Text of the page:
Readers know that it doesn’t take much to get me up on my hobby horse about insurers trying to deny coverage based on the late provision of notice. In general, I am against a mere procedural fault causing a complete coverage forfeiture. Every now and then though there is a case where the policyholder’s lack of diligence makes the case against the insurer’s coverage defense very tough.  A recent decision out of the District of Minnesota provides an example where the extent and nature of the policyholder’s delay in providing notice of claim made the argument in favor of coverage very difficult. But while the insurer’s denial of coverage based on policyholder’s late provision of notice arguably was justifiable in the case, the circumstances involved still present some important lessons both about notice of claim and about the policyholder’s obligations under the policy.
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Regular readers know that I frequently write about insurance coverage disputes in which insurers contend that coverage is precluded due to the policyholders’ alleged late provision of notice. All too often, the policyholders end up without coverage as a result of the late notice allegations. In an interesting (albeit confusingly written) decision, a Michigan intermediate appellate court upheld a trial court’s rejection of a professional liability insurer’s late notice argument, finding that in fact the policyholder had provided timely notice of the claim ultimately in dispute, and therefore that the insurer was not entitled to recoup amounts the insurer incurred in defending and settling an arbitration that had been filed against the policyholder. The ruling highlights the fact that notice timeliness disputes often are factually complicated and that careful consideration of the applicable facts can sometimes confirm that a policyholder did in fact comply with the notice requirements. The Michigan Court of Appeals (Oakland Circuit)’s February 26, 2019 opinion can be found here.
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coloradoA recurring professional liability insurance coverage issue is whether or not the notice prejudice rule applies to claims made policies. In a recent decision, District of Colorado Judge Richard P. Matsch, applying Colorado law, held that the notice prejudice rule did apply to claims made professional liability insurance policy with an “as soon as practicable” notice requirement, and he also rejected the carrier’s late notice defense on the grounds that the insurer’s failure to involve itself in or even inquire about the underlying claim undermined its assertion that it had been prejudiced by the late provision of notice.
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eleventh circuitMost liability insurance policies have provisions stating that the insured has a duty to cooperate with the insurer in the investigation and defense of a claim. In most claims situation, this requirement is not an issue. From time to time, however, questions arise whether or not the insured has fulfilled its duty to cooperate. Questions also arise whether or not the insurer’s conduct (or lack thereof) excuses the insured from the duty to cooperate. Two recent decisions from the Eleventh Circuit, one applying Florida law and one applying Georgia law, involved cases in which the insurer contended that it was relieved of its obligations under the relevant policy because the insured had breached its duty to cooperate. In both cases, the appellate court held that the insureds had breached their duties. The cases provide something of a roadmap for insureds to follow in avoiding challenges based on alleged breaches of the duty to cooperate.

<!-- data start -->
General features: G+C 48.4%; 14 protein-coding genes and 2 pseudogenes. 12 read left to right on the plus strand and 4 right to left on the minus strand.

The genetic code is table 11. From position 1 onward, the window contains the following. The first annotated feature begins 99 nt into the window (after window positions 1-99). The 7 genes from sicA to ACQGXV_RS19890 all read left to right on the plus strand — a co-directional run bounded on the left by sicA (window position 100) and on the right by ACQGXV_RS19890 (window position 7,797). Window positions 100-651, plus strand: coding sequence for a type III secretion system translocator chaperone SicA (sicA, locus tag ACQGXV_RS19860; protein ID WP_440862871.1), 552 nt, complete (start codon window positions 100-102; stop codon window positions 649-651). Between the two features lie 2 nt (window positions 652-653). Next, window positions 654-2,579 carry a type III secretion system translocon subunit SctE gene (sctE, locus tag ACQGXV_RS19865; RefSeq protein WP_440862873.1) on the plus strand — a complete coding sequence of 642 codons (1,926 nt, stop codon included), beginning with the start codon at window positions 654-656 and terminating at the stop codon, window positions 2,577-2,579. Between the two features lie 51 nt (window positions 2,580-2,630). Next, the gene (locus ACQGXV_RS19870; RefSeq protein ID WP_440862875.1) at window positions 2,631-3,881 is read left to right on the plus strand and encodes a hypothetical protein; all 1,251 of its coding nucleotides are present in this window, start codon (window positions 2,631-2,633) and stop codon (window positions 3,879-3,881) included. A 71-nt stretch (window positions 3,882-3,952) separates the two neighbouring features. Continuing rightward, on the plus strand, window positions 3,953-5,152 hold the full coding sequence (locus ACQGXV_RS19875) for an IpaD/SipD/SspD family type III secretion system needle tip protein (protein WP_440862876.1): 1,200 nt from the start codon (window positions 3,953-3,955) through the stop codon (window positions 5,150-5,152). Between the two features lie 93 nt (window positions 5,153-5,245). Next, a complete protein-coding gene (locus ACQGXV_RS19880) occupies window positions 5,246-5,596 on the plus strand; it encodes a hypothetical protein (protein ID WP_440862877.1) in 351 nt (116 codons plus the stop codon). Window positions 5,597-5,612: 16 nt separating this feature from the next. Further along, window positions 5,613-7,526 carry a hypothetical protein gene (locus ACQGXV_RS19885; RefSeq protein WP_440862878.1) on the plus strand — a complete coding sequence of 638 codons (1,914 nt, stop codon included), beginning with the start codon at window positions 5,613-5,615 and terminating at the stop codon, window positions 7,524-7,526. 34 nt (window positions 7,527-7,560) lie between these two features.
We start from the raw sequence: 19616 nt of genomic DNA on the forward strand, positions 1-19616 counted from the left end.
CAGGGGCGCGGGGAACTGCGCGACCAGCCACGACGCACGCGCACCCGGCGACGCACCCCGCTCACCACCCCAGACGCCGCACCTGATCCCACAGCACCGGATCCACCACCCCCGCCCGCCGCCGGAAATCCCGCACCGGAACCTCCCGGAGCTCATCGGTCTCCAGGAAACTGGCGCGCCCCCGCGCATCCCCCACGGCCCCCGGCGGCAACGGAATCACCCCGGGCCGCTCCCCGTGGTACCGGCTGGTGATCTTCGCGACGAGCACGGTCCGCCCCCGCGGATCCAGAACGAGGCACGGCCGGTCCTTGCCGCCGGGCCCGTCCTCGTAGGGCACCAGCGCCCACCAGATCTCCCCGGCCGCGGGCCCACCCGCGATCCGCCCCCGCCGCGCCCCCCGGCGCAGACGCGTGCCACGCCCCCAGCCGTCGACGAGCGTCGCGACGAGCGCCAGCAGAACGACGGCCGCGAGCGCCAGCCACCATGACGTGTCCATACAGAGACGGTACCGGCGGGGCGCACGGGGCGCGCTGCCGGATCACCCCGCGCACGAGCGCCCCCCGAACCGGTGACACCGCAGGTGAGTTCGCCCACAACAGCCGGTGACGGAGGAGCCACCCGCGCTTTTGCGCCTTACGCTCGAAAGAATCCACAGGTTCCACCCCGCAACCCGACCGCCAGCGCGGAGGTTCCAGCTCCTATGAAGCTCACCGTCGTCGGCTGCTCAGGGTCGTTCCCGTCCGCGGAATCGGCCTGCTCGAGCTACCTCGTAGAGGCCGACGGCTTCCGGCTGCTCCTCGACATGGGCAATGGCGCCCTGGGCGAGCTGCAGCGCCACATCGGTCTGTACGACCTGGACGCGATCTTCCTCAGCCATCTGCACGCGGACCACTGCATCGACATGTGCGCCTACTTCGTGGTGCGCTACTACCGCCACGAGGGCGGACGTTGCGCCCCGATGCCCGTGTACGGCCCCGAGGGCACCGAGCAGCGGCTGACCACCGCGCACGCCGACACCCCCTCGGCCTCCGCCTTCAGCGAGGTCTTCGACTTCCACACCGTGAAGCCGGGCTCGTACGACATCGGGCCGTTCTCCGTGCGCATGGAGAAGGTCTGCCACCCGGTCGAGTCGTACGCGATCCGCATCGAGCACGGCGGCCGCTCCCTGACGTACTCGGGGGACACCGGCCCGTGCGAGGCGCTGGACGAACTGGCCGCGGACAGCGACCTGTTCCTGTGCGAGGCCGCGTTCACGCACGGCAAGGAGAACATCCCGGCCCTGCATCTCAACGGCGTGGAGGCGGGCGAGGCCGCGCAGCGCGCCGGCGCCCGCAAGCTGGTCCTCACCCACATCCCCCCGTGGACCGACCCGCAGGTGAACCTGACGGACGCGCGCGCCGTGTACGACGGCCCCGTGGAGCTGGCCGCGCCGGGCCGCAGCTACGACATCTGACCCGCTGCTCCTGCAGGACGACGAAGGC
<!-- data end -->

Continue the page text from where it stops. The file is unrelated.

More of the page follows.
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thnkerOne of the frequently recurring D&O insurance coverage issues is the question of whether or not the policyholder provided its insurer with timely notice of claim as required under the policy. This past week several readers sent me a copy of a recent decision in which a federal court denied coverage under a homeowners’ association’s D&O insurance policy because of the association’s untimely notice of claim. In light of the policy language involved, the facts at issue, and the court’s analysis, the court’s decision arguably is unremarkable. However, I found that after I read the decision, I couldn’t stop thinking about what the coverage denial meant for the homeowners’ association and its members. This in turn caused me to reflect upon the problems with late notice coverage disputes in general. After a brief discussion of the recent decision, I have set out below my thoughts about notice defenses.

The decision that triggered these thoughts was Central District of California Judge Jesus G. Bernal’s January 7, 2016 ruling in the coverage action brought by The Citrus Course Homeowners Association (HOA) against its D&O insurer. A copy of Judge Bernal’s decision can be found here.
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